Callbacks are a way of adding additional methods to the finetuning process. The methods are executed when certain events occur and there are several callback classes, each serving a different function by providing different methods for different events.
A run can be assigned multiple callbacks using the optional
callbacks parameter when it is created.
run = finetuner.fit( model = 'resnet50', run_name = 'resnet-tll-early-6', train_data = 'tll-train-da', epochs = 5, learning_rate = 1e-6, callbacks=[ EvaluationCallback( query_data='tll-test-query-da', index_data='tll-test-index-da' ), EarlyStopping() ] )
EvaluationCallback is used to calculate performance metrics for the model being tuned at the end of each epoch.
In order to evaluate the model, two additional data sets - a query dataset and an index dataset - need to be provided as arguments.
If no index set is provided, the query dataset is reused instead. Below is an example of the metrics as they are printed at the end of finetuning:
Training [5/5] ━━━━━━━━━━━━━━━━━━━━━━━━━━━━━━━━━━━━━━━━ 76/76 0:00:00 0:00:16 • loss: 0.003 [14:10:40] INFO Done ✨ __main__.py:194 DEBUG Finetuning took 0 days, 0 hours 3 minutes and 38 seconds __main__.py:196 DEBUG Metric: 'resnet50_average_precision' Value: 0.16654 __main__.py:205 DEBUG Metric: 'resnet50_dcg_at_k' Value: 0.24018 __main__.py:205 DEBUG Metric: 'resnet50_f1_score_at_k' Value: 0.03631 __main__.py:205 DEBUG Metric: 'resnet50_hit_at_k' Value: 0.38123 __main__.py:205 DEBUG Metric: 'resnet50_ndcg_at_k' Value: 0.24018 __main__.py:205 DEBUG Metric: 'resnet50_precision_at_k' Value: 0.01906 __main__.py:205 DEBUG Metric: 'resnet50_r_precision' Value: 0.16654 __main__.py:205 DEBUG Metric: 'resnet50_recall_at_k' Value: 0.38123 __main__.py:205 DEBUG Metric: 'resnet50_reciprocal_rank' Value: 0.16654 __main__.py:205 INFO Building the artifact ... __main__.py:207 INFO Pushing artifact to Hubble ... __main__.py:231
The evaluation callback is triggered at the end of each epoch, in which the model is evaluated using the
index_data datasets that were provided when the callback was created.
These datasets can be provided in the same way the
eval_data parameters of the
fit() method; either as a path to a CSV file, a
DocumentArray or the name of a
DocumentArray that has been pushed on the Jina AI Cloud. See Prepare Training Data for more information about how to prepare your data.
It is worth noting that the evaluation callback and the
eval_data parameter of the fit method do not do the same thing.
eval_data parameter is used to evaluate the loss of the model.
On the other hand, the evaluation callback is used to evaluate the quality of the searches using metrics such as average precision and recall.
These search metrics can be used by other callbacks if the evaluation callback is first in the list of callbacks when creating a run.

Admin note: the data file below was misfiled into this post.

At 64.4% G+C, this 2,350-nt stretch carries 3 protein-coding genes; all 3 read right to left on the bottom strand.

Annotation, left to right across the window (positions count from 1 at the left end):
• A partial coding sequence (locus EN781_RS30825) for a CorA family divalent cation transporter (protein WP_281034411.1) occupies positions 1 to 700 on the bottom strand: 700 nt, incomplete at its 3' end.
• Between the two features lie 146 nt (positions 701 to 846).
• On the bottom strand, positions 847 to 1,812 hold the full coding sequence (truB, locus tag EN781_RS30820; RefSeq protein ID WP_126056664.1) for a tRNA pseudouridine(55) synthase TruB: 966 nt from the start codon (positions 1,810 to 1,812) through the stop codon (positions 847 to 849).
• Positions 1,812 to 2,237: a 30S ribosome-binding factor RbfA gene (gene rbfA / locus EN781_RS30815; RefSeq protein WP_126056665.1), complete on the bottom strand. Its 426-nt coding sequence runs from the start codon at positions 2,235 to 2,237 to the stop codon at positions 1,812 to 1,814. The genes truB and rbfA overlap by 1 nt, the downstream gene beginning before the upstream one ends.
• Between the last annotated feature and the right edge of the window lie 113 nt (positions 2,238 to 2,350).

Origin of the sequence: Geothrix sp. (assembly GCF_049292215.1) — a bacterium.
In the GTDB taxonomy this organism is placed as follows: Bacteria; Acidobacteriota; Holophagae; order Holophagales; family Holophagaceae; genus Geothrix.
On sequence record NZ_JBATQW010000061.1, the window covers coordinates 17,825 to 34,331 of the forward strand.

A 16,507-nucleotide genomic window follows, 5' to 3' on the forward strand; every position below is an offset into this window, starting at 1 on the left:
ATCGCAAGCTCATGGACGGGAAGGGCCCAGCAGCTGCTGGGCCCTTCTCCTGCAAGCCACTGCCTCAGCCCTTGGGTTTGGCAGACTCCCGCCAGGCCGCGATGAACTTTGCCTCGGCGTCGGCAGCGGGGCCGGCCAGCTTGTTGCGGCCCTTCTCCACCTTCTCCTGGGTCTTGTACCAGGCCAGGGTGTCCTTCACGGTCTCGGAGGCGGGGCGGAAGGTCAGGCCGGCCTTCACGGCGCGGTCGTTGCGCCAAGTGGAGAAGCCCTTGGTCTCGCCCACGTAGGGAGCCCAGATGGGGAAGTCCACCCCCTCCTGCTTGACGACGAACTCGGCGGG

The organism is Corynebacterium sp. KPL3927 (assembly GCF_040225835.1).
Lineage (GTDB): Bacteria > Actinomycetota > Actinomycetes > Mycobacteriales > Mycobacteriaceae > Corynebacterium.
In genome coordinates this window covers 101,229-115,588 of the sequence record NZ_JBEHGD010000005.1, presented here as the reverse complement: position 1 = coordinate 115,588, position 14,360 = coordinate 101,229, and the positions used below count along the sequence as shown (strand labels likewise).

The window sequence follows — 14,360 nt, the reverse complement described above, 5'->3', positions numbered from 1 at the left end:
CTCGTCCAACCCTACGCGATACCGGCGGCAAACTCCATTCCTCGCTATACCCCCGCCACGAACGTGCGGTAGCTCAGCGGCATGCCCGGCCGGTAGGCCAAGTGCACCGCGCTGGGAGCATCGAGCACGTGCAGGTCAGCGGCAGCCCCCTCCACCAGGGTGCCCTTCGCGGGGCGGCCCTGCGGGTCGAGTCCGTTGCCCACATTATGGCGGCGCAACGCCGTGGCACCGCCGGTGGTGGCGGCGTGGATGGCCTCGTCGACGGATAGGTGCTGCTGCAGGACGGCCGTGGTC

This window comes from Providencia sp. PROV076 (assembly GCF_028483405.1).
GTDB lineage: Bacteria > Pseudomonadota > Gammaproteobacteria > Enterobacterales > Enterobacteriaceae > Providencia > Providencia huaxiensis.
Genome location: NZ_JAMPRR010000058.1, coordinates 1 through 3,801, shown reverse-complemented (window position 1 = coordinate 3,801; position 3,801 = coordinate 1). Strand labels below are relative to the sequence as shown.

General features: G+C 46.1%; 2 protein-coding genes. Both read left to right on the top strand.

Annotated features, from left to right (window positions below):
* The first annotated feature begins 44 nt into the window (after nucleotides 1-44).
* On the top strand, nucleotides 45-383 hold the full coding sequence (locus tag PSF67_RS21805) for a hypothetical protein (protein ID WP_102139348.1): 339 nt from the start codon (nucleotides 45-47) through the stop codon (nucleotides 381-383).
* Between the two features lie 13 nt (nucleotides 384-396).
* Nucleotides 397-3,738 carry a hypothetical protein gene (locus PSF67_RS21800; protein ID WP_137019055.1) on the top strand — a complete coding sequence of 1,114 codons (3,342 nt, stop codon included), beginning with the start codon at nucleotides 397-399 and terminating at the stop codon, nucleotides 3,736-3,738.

Evaluation callback with two models
Usually, you don’t need to provide the name of a model to the evalution callback.
The callback just takes the model which is fine-tuned.
However, if multiple models are involved in the fine-tuning process, like this is the case for CLIP models, it needs to be clear which model is used to encode the documents in
This can be specified by the
model attribute of the callback.
If a different model should be used for the
index_data, you can set this via the
For an example, see Text-to-Image Search via CLIP.
This callback evaluates the performance of the model at the end of each epoch, and keeps a record of the best perfoming model across all epochs. Once fitting is finished the best performing model is saved instead of the most recent model. The definition of best is based on two parameters:
monitor: The metric that is used to compare models to each other. By default this value is
val_loss, the loss function calculated using the evaluation data, however the loss calculated on the training data can be used instead with
train_loss; any metric that is recorded by the evaluation callback can also be used.
mode: Whether the monitored metric should be maximised (
max) or minimised (
min). By default the mode is set to
auto, meaning that it will automatically choose the correct mode depending on the chosen metric: ‘min’ if the metric is loss and ‘max’ if the metric is one recorded by the evaluation callback.
The console output below shows how the evaluation loss of the model is monitored between each epoch, and how the best performing model is tracked. Since the final model has a higher loss than the previously recorded best model, the best model will be saved instead of the latest one.
INFO Finetuning ... __main__.py:173 [11:50:33] INFO Model improved from inf to 2.756! best_model_checkpoint.py:112 [11:50:52] INFO Model improved from 2.756 to 2.711! best_model_checkpoint.py:112 [11:51:10] INFO Model did not improve best_model_checkpoint.py:120 [11:51:28] INFO Model did not improve best_model_checkpoint.py:120 Training [4/4] ━━━━━━━━━━━━━━━━━━━━━━━━━━━━━━━━━━━━━━━━ 54/54 0:00:00 0:00:15 • loss: 0.496 • val_loss: 2.797 INFO Done ✨ __main__.py:194 DEBUG Finetuning took 0 days, 0 hours 1 minutes and 16 seconds __main__.py:196 INFO Building the artifact ... __main__.py:207 INFO Pushing artifact to Hubble ... __main__.py:231